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 Rep: 485 

Re: Dissecting Chinese Democracy: Track 5 - If The World

Neemo wrote:

Written By Axl Rose and Chris Pitman, first performed live on December 11, 2009 @ Taipei City Stadium in Taipei, Taiwan

I've really grown to like this track, its a shame its been voted out so early, its just got a really cool vibe to it.

The song was featured in the credits of the Leonardo DiCaprio/Russell Crowe movie, Body of Lies

Listening to it I struggle to find out what it is about, I think the general consensus on the message forums is about a lost love, perhaps Stephanie or Erin .... Axl once joked that it was GnR's take on a James Bond Theme Song ... but I'm thinking maybe it might be about his mother, I believe she died in 1996 from cancer...or perhaps its about Beta (in a motherly role)

When he says Love in the song I don't think it is referring to "the love of his life" kinda love, but more of a motherly love

I also read somewhere that the song was conceived in 2004...but I have no evidence to back that claim up

 Rep: 664 

Re: Dissecting Chinese Democracy: Track 5 - If The World

James wrote:

It's one of my favorites as well. Had the album been released in that 01-03 period this song could have been a minor hit on the easy listening stations. Fits nicely next to Simply Red, Kenny G,etc.  The song suffers from the fact that its leak is better than the album version but if we got it when it should have come out that wouldn't have been a problem.

 Rep: 221 

Re: Dissecting Chinese Democracy: Track 5 - If The World

polluxlm wrote:

Love the groove on this song. For once Tommy is high in the mix.

 Rep: 69 

Re: Dissecting Chinese Democracy: Track 5 - If The World

esoterica wrote:

This is one of my favorite songs on the album.

The great Stanley Kubrick once said that when everything is epic, nothing is. Axl Rose would've done well to heed his words of wisdom, as most of the songs on Chinese Democracy are packed to the gills with bombast and self-seriousness. While the album is overwhelming when taken collectively, songs like the sublime "Sorry" and underrated "If The World" provide a much needed reprieve.

There have been countless articles written praising the work of the enigmatic Buckethead and many others extolling the virtues of the under-appreciated Robin Finck, but little has been written about keyboardist Chris Pitman. Say what you will of his personage, his two main contributions to the album, "Madagascar" and "If The World", both written with Rose, are two compelling arguments for his songwriting ability and do well to complement the reclusive orange-haired one.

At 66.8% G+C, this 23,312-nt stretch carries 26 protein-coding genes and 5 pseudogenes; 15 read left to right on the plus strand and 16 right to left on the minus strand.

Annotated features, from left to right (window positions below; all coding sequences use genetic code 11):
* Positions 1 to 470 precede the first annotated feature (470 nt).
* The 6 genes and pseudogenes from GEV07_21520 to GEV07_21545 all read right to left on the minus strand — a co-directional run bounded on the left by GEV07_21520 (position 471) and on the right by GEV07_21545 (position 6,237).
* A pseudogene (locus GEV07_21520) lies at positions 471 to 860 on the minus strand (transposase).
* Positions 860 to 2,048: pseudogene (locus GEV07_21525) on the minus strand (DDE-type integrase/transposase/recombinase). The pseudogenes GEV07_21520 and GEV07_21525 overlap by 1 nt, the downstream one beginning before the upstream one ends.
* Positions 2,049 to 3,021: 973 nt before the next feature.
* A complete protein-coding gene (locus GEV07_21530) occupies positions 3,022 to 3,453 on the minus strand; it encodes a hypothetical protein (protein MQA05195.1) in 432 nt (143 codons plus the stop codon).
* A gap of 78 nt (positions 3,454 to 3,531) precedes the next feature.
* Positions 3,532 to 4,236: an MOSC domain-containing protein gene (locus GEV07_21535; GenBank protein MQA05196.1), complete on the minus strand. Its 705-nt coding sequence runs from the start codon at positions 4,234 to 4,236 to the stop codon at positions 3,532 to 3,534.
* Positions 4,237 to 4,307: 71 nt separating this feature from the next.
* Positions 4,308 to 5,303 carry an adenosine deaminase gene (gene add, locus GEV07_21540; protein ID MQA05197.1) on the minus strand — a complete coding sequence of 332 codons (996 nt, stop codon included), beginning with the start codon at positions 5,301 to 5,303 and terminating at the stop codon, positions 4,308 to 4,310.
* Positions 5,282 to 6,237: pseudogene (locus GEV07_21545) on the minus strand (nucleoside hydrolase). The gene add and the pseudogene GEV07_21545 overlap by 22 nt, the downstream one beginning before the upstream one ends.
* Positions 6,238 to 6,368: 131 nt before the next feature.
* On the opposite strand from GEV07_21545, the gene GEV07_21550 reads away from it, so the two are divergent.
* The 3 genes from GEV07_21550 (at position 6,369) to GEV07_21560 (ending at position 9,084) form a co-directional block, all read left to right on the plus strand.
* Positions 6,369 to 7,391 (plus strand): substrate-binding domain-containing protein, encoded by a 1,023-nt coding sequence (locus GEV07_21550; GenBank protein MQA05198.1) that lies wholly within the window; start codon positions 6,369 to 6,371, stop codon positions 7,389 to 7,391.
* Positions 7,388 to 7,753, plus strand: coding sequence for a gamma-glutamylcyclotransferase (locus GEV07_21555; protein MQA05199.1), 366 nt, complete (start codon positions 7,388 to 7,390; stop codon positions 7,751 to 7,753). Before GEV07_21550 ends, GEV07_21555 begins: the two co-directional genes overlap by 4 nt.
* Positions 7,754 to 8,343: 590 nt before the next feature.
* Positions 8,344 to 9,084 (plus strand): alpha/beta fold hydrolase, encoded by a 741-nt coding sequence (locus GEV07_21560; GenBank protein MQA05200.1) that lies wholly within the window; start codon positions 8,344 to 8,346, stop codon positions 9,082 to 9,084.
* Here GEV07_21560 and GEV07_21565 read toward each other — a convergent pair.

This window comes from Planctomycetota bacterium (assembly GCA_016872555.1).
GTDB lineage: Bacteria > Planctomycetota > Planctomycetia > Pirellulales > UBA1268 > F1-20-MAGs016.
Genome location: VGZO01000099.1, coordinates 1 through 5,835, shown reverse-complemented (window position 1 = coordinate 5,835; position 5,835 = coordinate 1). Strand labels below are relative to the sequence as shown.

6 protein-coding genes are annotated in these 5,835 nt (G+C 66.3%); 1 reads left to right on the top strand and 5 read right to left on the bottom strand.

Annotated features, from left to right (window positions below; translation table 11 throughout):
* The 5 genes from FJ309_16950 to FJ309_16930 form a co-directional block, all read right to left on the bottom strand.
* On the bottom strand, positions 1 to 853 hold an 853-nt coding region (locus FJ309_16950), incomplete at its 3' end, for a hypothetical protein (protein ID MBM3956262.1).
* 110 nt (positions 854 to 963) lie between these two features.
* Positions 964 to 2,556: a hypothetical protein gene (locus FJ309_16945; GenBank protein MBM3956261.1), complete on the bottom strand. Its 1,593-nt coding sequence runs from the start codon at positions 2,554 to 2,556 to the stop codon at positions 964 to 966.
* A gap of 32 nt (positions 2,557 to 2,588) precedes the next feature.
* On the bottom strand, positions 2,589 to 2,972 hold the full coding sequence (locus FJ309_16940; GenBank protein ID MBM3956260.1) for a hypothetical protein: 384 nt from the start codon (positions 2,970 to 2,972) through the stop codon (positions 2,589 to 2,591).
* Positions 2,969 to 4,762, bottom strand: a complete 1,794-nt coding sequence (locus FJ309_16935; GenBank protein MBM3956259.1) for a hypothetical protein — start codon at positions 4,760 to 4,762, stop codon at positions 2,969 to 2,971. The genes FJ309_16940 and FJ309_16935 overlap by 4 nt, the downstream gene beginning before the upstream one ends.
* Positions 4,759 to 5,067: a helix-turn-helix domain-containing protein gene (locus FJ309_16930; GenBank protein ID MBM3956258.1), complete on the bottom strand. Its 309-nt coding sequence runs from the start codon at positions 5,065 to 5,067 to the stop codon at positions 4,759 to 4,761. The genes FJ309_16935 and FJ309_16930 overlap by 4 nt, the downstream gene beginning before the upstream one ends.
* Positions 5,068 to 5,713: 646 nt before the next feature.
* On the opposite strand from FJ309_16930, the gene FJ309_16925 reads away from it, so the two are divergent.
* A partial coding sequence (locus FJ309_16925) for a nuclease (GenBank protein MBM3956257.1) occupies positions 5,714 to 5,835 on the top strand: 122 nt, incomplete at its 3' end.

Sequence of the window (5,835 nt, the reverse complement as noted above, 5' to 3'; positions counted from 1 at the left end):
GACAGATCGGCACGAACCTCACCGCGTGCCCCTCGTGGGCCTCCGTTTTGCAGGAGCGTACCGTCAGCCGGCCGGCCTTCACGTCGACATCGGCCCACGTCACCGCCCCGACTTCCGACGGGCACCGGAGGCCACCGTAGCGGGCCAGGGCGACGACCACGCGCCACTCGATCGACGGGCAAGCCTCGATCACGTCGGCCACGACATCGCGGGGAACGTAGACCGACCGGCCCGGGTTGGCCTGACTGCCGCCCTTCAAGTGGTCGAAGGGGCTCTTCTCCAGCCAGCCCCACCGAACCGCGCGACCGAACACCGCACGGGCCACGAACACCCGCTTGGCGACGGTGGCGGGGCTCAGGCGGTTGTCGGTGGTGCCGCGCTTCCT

The song opens with sweeping flamenco guitar ripped from the "Double Talkin' Jive" outro before a funky groove and light synth line kicks things off proper. It's as if a hipster band set in The Jetsons universe was doing a theme song for a blaxploitation James Bond film featuring Shaft. It's Pitman's work in combination with a hip-hop inspired drum beat that shines here, culminating in a soulful and piercing guitar solo by Buckethead. Rose signs a high-pitched wail overtop the band as if he were a spurned lounge singer pouring his heart out sometime before last call.

The aforementioned combination of Rose and Pitman is an underrated one and makes this commenter wonder if there are more goodies stashed in a vault somewhere in California. Pitman's efforts were regrettably scaled back on the finished version of the album (see: the Catcher In The Rye bridge in the pre-Bumblefoot version) however his psychedelic, alt rock sensibilities are present throughout. Here and on "Madagascar", he builds a convincing soundscape with little more than a couple of extended notes on his keyboard. His work on the 1997 Lusk album "Free Mars" are further examples of his ability to write engaging and diverse music and helps one see why he and Rose were able to get on so well throughout his near 20 year tenure in the band.

It's a Herculean effort keeping track of the who's and why-for's on this monstrosity of an album but it's worth noting that Finck and crew do a good job of adding little flourishes throughout the five minute run time without distracting from the proceedings. It's a glimpse into the brilliance of the 1997-1999 band and further evidence of the "Zeppelin, Nine Inch Nails and Pink Floyd" sound Axl was going for early on. It's also one of the few hip-hop inspired Guns N' Roses songs penned by Rose, the universally loved "Better" being the other.

Extended listening:

 Rep: 69 

Re: Dissecting Chinese Democracy: Track 5 - If The World

esoterica wrote:

ELO, James Bond, blaxploitation, and Double Talkin Jive as the GN'R seed/reference

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